Watch out for chicken nuggets at fast food restaurants.
They are not a healthier choice than burgers. Nuggets are among the fastest-growing foods in the American diet, especially among kids. Made from finely ground dark and light meat, as well as skin, they also contain lots of breading, fillers, and added fats, including artery-damaging trans fats from partially hydrogenated oils. Frozen nuggets sold in supermarkets can be just as bad.
If you’re trying to lower your blood cholesterol, don’t drink lots of unfiltered European style coffee, such as that made in a French press (a carafe with a plunger). Large amounts of such coffee can boost cholesterol levels by 6 to 10%. The culprits are substances called diterpenes, found in oil droplets floating in the coffee as well as in the sediment. Espresso or Turkish/Greek coffee has a similar, though
the smaller, effect on blood cholesterol. Drip coffee (made with a paper filter) and percolated coffee contains only negligible amounts of diterpenes and thus are no problem.
To test how much fat is in a cracker, rub it with a paper napkin.
If it leaves a grease mark, there’s lots of fat in it. Even if the fat in the cracker comes from highly unsaturated vegetable oil, you don’t need the extra calories.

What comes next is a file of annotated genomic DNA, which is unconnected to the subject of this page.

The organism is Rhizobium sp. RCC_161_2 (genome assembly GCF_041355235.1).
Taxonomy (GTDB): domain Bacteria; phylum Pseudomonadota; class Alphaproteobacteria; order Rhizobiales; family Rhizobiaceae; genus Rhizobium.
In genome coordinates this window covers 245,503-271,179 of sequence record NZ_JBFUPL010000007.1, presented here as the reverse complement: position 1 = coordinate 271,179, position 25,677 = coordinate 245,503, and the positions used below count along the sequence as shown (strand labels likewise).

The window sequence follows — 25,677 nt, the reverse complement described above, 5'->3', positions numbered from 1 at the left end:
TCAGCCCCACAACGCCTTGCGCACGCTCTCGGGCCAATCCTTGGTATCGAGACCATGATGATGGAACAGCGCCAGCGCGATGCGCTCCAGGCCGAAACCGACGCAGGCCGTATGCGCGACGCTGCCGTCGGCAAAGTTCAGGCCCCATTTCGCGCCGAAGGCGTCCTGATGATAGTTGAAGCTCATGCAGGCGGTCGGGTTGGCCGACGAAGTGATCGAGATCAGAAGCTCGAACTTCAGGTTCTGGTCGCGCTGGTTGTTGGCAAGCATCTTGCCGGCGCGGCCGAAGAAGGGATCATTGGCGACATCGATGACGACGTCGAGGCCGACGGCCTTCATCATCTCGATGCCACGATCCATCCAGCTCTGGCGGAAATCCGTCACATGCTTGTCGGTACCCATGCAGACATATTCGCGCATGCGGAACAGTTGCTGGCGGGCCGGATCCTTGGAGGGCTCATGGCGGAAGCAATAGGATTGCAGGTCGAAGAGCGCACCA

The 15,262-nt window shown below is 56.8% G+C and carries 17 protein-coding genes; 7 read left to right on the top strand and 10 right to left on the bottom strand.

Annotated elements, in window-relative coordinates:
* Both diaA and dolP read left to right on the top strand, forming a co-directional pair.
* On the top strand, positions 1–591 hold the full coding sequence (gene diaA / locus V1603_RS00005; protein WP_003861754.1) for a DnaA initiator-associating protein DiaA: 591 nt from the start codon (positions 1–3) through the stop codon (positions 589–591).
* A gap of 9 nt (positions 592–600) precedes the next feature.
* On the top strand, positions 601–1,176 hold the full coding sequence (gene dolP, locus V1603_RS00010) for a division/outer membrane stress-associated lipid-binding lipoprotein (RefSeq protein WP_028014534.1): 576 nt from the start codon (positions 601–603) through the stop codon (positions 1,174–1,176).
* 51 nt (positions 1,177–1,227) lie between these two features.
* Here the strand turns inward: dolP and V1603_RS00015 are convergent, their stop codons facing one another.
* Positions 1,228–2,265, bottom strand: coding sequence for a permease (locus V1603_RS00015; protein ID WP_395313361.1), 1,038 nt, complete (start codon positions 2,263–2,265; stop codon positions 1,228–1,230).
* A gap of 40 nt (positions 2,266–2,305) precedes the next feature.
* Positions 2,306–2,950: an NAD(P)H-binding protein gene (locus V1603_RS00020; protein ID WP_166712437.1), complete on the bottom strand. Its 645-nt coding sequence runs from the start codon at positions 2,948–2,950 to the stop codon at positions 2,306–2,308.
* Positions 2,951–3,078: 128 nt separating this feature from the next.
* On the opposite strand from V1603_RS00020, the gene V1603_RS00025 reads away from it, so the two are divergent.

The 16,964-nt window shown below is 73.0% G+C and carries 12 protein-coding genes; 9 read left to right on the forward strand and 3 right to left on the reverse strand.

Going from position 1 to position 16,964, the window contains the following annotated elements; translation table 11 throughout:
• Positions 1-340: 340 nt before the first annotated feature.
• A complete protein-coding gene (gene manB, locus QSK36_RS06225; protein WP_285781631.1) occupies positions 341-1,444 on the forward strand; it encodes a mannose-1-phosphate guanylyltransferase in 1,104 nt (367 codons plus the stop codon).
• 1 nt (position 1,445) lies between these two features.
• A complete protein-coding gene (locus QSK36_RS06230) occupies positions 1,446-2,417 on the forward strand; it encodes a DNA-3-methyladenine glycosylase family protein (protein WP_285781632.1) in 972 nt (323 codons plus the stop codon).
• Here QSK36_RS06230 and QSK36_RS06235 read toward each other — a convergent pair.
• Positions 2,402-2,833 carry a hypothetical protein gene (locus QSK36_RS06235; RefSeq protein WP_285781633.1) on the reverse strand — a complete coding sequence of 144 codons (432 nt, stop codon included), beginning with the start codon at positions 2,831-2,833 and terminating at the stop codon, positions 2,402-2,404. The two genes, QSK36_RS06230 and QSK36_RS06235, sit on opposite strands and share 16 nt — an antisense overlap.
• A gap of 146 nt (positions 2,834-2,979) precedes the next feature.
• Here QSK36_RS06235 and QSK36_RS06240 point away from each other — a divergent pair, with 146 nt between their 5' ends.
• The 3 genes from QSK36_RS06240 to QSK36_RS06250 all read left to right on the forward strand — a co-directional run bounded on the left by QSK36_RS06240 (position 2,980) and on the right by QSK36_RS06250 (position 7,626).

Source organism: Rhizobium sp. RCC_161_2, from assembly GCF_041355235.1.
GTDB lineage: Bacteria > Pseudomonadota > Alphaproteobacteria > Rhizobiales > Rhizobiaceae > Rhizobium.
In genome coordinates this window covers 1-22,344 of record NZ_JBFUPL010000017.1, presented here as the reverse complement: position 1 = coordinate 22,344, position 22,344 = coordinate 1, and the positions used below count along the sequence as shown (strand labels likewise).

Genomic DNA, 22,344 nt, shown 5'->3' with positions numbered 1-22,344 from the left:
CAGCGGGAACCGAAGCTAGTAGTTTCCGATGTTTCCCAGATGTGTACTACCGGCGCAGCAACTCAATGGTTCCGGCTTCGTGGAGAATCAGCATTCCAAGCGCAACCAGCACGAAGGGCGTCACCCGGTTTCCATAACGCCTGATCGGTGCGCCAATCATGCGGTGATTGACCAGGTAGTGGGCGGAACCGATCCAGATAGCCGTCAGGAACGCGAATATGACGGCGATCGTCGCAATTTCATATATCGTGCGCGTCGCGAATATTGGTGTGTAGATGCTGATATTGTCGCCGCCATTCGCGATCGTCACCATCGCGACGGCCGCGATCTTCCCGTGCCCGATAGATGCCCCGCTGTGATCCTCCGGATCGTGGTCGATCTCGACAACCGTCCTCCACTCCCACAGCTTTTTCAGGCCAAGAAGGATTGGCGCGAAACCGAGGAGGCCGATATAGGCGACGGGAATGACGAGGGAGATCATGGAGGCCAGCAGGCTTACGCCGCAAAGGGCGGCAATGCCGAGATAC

Beware of claims made for locally prepared foods labeled “diet,” “light,” or “low-calorie.” Surveys show that such foods (muffins, ice cream, cookies, etc.) often weigh more and have much more fat and calories than the label says. Lax enforcement at the local level allows many food makers to get away with wild claims and boldly understated data.
Choose Canadian bacon instead of regular bacon to save on calories and saturated fat. Grilled Canadian bacon, which is more like ham, has about 50 calories and 2 grams of fat per ounce (one thick slice). Regular bacon has about 165 calories and 14 grams of fat per ounce (four slices). They are equally high in sodium, however, with about 450 milligrams per ounce.
Don’t overlook canned vegetables and fruits, which retain most vitamins and minerals.
The heating process of commercial canning partially destroys certain vitamins, but some nutrient loss is inevitable whenever food is prepared. “Fresh” produce is not necessarily more nutritious, since much of it is harvested before it is ripe, trucked thousands of miles, and stored for long periods—in which case nutrient losses can be great. Canned beans, pumpkin, corn, pineapple, spinach, and beets, to name a few, are actually quite nutritious. But watch out for added sodium.
Most frozen fruit juice pops, sorbets, and ices are only very distantly related to fresh fruits or their juices. They’re more like frozen sweetened water. They contain little of the fruit’s vitamins (unless they are vitamin-fortified), but also little or no fat. For a more nutritious fruity dessert, freeze your own juice in an ice-pop mold or icecube tray. Or freeze canned fruit and then purée it.